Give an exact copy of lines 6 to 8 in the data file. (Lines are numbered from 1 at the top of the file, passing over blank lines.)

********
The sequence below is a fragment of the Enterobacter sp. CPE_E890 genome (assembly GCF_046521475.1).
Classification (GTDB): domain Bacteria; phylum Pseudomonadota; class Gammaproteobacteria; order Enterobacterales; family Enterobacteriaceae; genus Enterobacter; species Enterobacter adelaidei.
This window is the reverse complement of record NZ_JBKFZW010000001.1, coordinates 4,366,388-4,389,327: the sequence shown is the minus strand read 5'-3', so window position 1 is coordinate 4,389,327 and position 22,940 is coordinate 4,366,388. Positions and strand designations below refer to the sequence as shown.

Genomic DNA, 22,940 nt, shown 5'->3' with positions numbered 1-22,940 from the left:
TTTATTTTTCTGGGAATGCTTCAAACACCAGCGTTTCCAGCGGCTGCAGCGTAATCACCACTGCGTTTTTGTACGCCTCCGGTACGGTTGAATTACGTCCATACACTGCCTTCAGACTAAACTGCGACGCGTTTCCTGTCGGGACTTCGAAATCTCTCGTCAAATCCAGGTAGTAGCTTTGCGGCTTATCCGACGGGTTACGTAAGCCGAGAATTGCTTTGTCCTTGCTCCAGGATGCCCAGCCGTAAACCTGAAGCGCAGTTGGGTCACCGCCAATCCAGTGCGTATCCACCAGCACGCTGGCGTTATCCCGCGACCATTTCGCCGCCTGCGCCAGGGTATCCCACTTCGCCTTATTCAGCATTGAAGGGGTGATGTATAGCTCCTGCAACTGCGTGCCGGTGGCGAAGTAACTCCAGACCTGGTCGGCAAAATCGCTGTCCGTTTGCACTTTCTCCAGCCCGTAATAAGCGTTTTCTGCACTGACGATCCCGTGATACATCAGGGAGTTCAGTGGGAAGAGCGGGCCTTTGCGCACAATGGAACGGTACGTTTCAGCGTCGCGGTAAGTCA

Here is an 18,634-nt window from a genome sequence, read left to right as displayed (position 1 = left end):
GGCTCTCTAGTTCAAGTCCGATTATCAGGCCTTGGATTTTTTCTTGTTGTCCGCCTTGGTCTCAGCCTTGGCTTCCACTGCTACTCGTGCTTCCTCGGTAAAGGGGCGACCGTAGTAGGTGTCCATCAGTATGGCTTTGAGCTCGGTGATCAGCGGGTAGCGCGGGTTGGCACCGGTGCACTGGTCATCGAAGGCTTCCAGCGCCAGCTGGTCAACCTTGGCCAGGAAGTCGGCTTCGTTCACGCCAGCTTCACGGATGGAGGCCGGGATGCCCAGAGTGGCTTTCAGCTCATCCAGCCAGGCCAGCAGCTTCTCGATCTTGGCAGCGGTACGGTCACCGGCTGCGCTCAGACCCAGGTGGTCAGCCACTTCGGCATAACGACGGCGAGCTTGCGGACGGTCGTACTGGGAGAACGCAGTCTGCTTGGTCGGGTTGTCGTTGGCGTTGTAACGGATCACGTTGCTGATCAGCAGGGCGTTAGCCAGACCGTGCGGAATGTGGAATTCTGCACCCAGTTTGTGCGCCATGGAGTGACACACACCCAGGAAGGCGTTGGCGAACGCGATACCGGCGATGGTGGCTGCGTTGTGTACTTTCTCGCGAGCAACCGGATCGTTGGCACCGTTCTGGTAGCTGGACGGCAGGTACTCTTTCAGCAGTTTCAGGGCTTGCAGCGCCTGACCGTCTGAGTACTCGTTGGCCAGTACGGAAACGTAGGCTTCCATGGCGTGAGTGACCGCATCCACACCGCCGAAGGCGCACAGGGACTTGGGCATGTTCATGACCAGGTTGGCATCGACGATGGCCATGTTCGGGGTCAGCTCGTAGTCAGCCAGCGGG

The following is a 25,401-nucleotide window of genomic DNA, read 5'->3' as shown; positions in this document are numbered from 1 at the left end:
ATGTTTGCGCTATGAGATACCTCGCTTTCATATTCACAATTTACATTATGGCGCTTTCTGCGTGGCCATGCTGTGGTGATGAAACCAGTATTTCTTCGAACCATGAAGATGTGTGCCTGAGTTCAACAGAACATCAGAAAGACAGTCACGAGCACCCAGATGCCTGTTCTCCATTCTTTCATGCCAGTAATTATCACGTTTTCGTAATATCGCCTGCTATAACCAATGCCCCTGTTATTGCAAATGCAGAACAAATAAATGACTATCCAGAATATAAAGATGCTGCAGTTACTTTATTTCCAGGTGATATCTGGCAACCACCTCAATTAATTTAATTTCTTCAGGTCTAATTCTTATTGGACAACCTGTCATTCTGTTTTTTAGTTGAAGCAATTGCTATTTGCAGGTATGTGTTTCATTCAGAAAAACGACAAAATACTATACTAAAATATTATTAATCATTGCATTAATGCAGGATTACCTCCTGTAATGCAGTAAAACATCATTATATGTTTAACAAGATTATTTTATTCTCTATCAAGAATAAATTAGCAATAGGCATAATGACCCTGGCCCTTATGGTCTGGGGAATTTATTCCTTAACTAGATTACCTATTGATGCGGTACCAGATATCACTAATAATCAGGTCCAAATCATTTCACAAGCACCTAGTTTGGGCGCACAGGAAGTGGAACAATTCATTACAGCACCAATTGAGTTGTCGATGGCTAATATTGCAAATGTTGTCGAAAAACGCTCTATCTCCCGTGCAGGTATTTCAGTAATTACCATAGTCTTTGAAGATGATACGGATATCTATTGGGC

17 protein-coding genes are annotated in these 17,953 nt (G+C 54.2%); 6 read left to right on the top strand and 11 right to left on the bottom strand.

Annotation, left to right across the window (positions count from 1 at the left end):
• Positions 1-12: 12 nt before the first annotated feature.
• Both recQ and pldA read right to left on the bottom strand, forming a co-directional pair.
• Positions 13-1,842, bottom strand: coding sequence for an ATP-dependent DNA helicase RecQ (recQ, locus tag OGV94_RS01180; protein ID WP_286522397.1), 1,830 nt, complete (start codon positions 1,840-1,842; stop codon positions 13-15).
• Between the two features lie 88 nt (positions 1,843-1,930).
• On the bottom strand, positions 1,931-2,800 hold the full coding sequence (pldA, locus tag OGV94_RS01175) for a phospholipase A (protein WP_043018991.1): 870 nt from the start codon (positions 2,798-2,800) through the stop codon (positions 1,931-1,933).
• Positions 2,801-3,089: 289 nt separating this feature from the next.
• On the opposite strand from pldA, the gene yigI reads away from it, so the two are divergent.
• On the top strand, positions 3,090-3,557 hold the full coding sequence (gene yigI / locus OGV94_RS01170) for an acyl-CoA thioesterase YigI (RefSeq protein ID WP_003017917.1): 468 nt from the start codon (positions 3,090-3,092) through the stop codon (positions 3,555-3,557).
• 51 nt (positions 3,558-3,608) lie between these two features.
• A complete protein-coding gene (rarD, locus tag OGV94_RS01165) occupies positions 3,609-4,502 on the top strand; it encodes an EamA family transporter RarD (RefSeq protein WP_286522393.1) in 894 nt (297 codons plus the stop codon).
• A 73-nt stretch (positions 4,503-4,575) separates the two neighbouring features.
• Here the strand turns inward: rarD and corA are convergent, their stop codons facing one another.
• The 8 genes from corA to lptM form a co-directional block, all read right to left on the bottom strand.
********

Here is an 18,634-nt window from a genome sequence, read left to right as displayed (position 1 = left end):
GGCTCTCTAGTTCAAGTCCGATTATCAGGCCTTGGATTTTTTCTTGTTGTCCGCCTTGGTCTCAGCCTTGGCTTCCACTGCTACTCGTGCTTCCTCGGTAAAGGGGCGACCGTAGTAGGTGTCCATCAGTATGGCTTTGAGCTCGGTGATCAGCGGGTAGCGCGGGTTGGCACCGGTGCACTGGTCATCGAAGGCTTCCAGCGCCAGCTGGTCAACCTTGGCCAGGAAGTCGGCTTCGTTCACGCCAGCTTCACGGATGGAGGCCGGGATGCCCAGAGTGGCTTTCAGCTCATCCAGCCAGGCCAGCAGCTTCTCGATCTTGGCAGCGGTACGGTCACCGGCTGCGCTCAGACCCAGGTGGTCAGCCACTTCGGCATAACGACGGCGAGCTTGCGGACGGTCGTACTGGGAGAACGCAGTCTGCTTGGTCGGGTTGTCGTTGGCGTTGTAACGGATCACGTTGCTGATCAGCAGGGCGTTAGCCAGACCGTGCGGAATGTGGAATTCTGCACCCAGTTTGTGCGCCATGGAGTGACACACACCCAGGAAGGCGTTGGCGAACGCGATACCGGCGATGGTGGCTGCGTTGTGTACTTTCTCGCGAGCAACCGGATCGTTGGCACCGTTCTGGTAGCTGGACGGCAGGTACTCTTTCAGCAGTTTCAGGGCTTGCAGCGCCTGACCGTCTGAGTACTCGTTGGCCAGTACGGAAACGTAGGCTTCCATGGCGTGAGTGACCGCATCCACACCGCCGAAGGCGCACAGGGACTTGGGCATGTTCATGACCAGGTTGGCATCGACGATGGCCATGTTCGGGGTCAGCTCGTAGTCAGCCAGCGGG

The following is a 25,401-nucleotide window of genomic DNA, read 5'->3' as shown; positions in this document are numbered from 1 at the left end: